Flapping arms – head lag – no eye contact. Is it autism or developmental delay?

Understanding infant development to rule out either

You went to visit your friends, and your baby was acting in a way that you have never seen her before.

Now you are worried.

Your 7-month-old baby got excited and started jumping in your arms. Then she suddenly started flapping her little arms. It lasted nearly a minute, but it felt like an eternity for you.

What if your baby is autistic or has developmental delays?

Like most mothers do, you most likely have heard and read about autism.

There is even a chance that you know someone who has a child with autism.

So you kind-of-know what to look for.
But you are not certain.

Naturally, you worry.
Worry that any behavior, movement or lack of it can be a sign of autism or developmental delay.


Autism is a spectrum disorder.

On one end of the spectrum, there are children who behave almost like non-autistic children.

On the other end of the spectrum, some children are not able to learn even basic life skills.
And some can not control their behavior at all.

“Spectrum disorder” also means that not every child has the same symptoms/ signs/ delays/ challenges. Thus the diagnosis is given only to children who present with more than 1-2 signs.

So if your child is flapping their arms but has no other signs, he is most likely not autistic. 

Of course, there is a chance that you are not able to identify the other signs. That is why to be certain educate yourself as much as possible and seek professional help.

Knowing and understanding what the signs of autism and developmental delay is crucial for every mom.


This knowledge will empower you to assess and teach your baby.

It will also assist you to seek medical intervention when necessary and help your baby as soon as possible.

It will help you clarify that not all “weird” movements your baby does are a sign of autism. Some are naturally occurring milestone. And some are signs of developmental delay.

It will guide you to understand the naturally occurring infant movements, behaviors, milestones.

As a guide let’s use the signs and delays of autism.

The most common signs of Autism are:

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baby scooting drawing

It is as hard for him as it would be for you if I ask you to walk on a log 15 feet over a fast running stream

His rational mind is not mature yet to predict the future. His brain can not assist him to see beyond a certain point.
Without the rational mind, he does not see that the effort he has to put into learning a difficult task will pay him off later. He wants a cause and effect now.
If his actions do not give him satisfaction in the moment he will try something else.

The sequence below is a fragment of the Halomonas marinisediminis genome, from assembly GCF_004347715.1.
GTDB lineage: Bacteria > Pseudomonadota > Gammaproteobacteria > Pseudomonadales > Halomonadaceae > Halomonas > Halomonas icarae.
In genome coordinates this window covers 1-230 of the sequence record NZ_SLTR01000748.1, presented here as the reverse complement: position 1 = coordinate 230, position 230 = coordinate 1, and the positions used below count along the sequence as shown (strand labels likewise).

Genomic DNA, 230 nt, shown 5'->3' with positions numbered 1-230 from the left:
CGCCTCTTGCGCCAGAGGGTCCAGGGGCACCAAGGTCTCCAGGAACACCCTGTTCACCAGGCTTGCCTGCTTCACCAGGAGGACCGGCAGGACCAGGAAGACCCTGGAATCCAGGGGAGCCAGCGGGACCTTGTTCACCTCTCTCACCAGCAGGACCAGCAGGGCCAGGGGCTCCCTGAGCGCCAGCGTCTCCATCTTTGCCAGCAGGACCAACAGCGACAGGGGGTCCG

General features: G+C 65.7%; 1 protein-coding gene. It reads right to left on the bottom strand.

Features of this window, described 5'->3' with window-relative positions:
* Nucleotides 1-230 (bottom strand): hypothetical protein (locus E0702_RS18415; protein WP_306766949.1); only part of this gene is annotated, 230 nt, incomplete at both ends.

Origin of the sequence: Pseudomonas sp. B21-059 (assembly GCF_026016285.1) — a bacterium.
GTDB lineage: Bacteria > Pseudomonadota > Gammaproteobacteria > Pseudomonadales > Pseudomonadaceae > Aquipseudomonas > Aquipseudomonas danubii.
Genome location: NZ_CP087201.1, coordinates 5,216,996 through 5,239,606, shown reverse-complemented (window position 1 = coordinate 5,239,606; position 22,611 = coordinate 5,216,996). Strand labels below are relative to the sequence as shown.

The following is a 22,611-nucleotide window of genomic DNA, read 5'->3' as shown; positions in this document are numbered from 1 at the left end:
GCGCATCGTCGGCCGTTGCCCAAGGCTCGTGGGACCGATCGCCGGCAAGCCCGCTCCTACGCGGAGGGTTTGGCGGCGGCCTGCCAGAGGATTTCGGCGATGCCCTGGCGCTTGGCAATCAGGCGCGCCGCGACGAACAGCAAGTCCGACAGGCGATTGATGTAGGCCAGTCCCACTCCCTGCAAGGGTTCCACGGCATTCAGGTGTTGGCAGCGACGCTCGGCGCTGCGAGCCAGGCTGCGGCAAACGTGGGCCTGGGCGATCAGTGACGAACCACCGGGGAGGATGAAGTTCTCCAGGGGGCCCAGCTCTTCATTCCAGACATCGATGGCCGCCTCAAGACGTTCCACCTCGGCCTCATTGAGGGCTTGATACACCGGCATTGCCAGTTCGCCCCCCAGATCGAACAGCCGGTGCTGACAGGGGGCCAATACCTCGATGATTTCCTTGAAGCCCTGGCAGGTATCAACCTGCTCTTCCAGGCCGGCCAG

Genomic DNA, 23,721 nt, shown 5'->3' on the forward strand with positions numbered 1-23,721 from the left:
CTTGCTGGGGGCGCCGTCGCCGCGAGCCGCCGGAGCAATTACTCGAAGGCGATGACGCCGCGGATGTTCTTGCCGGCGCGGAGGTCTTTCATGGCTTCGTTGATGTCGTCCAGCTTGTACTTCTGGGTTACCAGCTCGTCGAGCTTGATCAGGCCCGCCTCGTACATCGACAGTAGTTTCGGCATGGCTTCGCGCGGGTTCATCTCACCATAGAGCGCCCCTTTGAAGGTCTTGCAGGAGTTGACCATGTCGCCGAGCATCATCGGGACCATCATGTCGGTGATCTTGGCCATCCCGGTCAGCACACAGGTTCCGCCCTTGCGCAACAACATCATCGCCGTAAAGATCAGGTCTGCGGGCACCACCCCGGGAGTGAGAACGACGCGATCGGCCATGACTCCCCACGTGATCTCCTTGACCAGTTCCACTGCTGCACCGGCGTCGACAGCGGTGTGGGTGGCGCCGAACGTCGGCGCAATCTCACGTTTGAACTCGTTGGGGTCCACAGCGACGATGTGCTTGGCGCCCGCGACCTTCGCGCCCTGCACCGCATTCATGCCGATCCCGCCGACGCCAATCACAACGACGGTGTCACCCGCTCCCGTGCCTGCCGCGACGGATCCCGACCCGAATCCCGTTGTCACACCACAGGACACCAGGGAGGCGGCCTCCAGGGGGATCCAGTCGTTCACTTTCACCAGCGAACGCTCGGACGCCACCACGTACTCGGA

So he chooses a very smart route.
He adapts.

right and left brain depiction

Even though adults have their rational mind developed well, adults don’t act that much different either

We all adapt differently. Some of us try walking with a different gait pattern. Some of us try locomotion with a wheelchair.
Some of us have bodies that can not move according to our will at all.

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Gross motor skills and your child's personality

infant in bear crawl drawing

What is personality?  “It is a set of individual differences that are affected by the development of an individual: values, attitudes, personal memories, social relationships, habits, and skills.”  This also including gross motor skills.

I wonder, how much each skill affects our children’s personality?

babies standing and sitting


My kids could not avoid their physical therapist mama teaching them rolling, sitting, crawling. They could have learned on their own but I wanted to give them a head start in locomotion. The results were very different. They both taught me many valuable if very different lessons.

My daughter, a very strong girl, (my perpetual mover) thrived so well with the extra training, her gross motor skills developed so fast, that she crawled at 5 and ½ months. However, my laid back, low muscle tone son would not even sit independently by 7 and ½ months but decided to show off a skill set of sitting, crawling and pull to stand all in one day. Clearly their genetically given muscular tone, balancing skills affected how and when they learned to sit and crawl.

Up to this day, my children’s gross motor skills are vastly different. They also have very different personalities, different interests in sports and almost every area.

Is our personality a collection of skills or does our personality directs the development of our skills?

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